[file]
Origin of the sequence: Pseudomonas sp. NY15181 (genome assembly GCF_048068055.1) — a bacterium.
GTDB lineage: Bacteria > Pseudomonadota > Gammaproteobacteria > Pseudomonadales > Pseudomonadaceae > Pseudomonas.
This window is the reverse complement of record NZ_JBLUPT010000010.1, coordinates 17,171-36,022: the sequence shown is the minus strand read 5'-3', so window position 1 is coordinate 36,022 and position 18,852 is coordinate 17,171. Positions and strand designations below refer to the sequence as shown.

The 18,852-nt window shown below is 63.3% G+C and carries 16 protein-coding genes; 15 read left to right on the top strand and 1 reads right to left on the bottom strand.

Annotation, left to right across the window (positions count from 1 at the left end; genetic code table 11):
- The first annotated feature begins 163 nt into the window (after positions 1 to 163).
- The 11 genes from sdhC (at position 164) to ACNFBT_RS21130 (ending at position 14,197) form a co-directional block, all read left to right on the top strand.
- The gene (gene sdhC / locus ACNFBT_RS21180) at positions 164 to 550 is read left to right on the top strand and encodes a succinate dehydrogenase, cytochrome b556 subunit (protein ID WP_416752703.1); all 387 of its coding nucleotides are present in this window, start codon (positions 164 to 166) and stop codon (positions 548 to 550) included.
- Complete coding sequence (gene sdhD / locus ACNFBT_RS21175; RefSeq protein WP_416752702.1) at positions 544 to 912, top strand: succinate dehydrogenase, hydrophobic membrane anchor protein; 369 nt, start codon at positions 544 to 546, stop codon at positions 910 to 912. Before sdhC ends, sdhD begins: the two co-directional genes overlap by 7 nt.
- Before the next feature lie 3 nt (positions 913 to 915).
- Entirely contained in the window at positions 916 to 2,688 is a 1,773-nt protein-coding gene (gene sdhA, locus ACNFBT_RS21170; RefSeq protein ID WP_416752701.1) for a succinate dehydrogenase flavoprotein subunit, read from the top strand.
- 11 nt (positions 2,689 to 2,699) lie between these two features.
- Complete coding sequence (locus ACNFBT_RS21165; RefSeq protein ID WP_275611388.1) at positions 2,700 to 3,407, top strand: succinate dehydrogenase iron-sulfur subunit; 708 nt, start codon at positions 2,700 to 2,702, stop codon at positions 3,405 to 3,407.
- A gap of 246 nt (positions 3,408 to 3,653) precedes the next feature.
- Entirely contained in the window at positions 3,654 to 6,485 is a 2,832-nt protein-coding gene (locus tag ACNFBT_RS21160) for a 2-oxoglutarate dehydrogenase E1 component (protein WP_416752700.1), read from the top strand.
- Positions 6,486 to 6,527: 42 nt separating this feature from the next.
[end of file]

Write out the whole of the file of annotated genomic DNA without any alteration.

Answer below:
Origin of the sequence: Pseudomonas sp. NY15181 (genome assembly GCF_048068055.1) — a bacterium.
GTDB lineage: Bacteria > Pseudomonadota > Gammaproteobacteria > Pseudomonadales > Pseudomonadaceae > Pseudomonas.
This window is the reverse complement of record NZ_JBLUPT010000010.1, coordinates 17,171-36,022: the sequence shown is the minus strand read 5'-3', so window position 1 is coordinate 36,022 and position 18,852 is coordinate 17,171. Positions and strand designations below refer to the sequence as shown.

The 18,852-nt window shown below is 63.3% G+C and carries 16 protein-coding genes; 15 read left to right on the top strand and 1 reads right to left on the bottom strand.

Annotation, left to right across the window (positions count from 1 at the left end; genetic code table 11):
- The first annotated feature begins 163 nt into the window (after positions 1 to 163).
- The 11 genes from sdhC (at position 164) to ACNFBT_RS21130 (ending at position 14,197) form a co-directional block, all read left to right on the top strand.
- The gene (gene sdhC / locus ACNFBT_RS21180) at positions 164 to 550 is read left to right on the top strand and encodes a succinate dehydrogenase, cytochrome b556 subunit (protein ID WP_416752703.1); all 387 of its coding nucleotides are present in this window, start codon (positions 164 to 166) and stop codon (positions 548 to 550) included.
- Complete coding sequence (gene sdhD / locus ACNFBT_RS21175; RefSeq protein WP_416752702.1) at positions 544 to 912, top strand: succinate dehydrogenase, hydrophobic membrane anchor protein; 369 nt, start codon at positions 544 to 546, stop codon at positions 910 to 912. Before sdhC ends, sdhD begins: the two co-directional genes overlap by 7 nt.
- Before the next feature lie 3 nt (positions 913 to 915).
- Entirely contained in the window at positions 916 to 2,688 is a 1,773-nt protein-coding gene (gene sdhA, locus ACNFBT_RS21170; RefSeq protein ID WP_416752701.1) for a succinate dehydrogenase flavoprotein subunit, read from the top strand.
- 11 nt (positions 2,689 to 2,699) lie between these two features.
- Complete coding sequence (locus ACNFBT_RS21165; RefSeq protein ID WP_275611388.1) at positions 2,700 to 3,407, top strand: succinate dehydrogenase iron-sulfur subunit; 708 nt, start codon at positions 2,700 to 2,702, stop codon at positions 3,405 to 3,407.
- A gap of 246 nt (positions 3,408 to 3,653) precedes the next feature.
- Entirely contained in the window at positions 3,654 to 6,485 is a 2,832-nt protein-coding gene (locus tag ACNFBT_RS21160) for a 2-oxoglutarate dehydrogenase E1 component (protein WP_416752700.1), read from the top strand.
- Positions 6,486 to 6,527: 42 nt separating this feature from the next.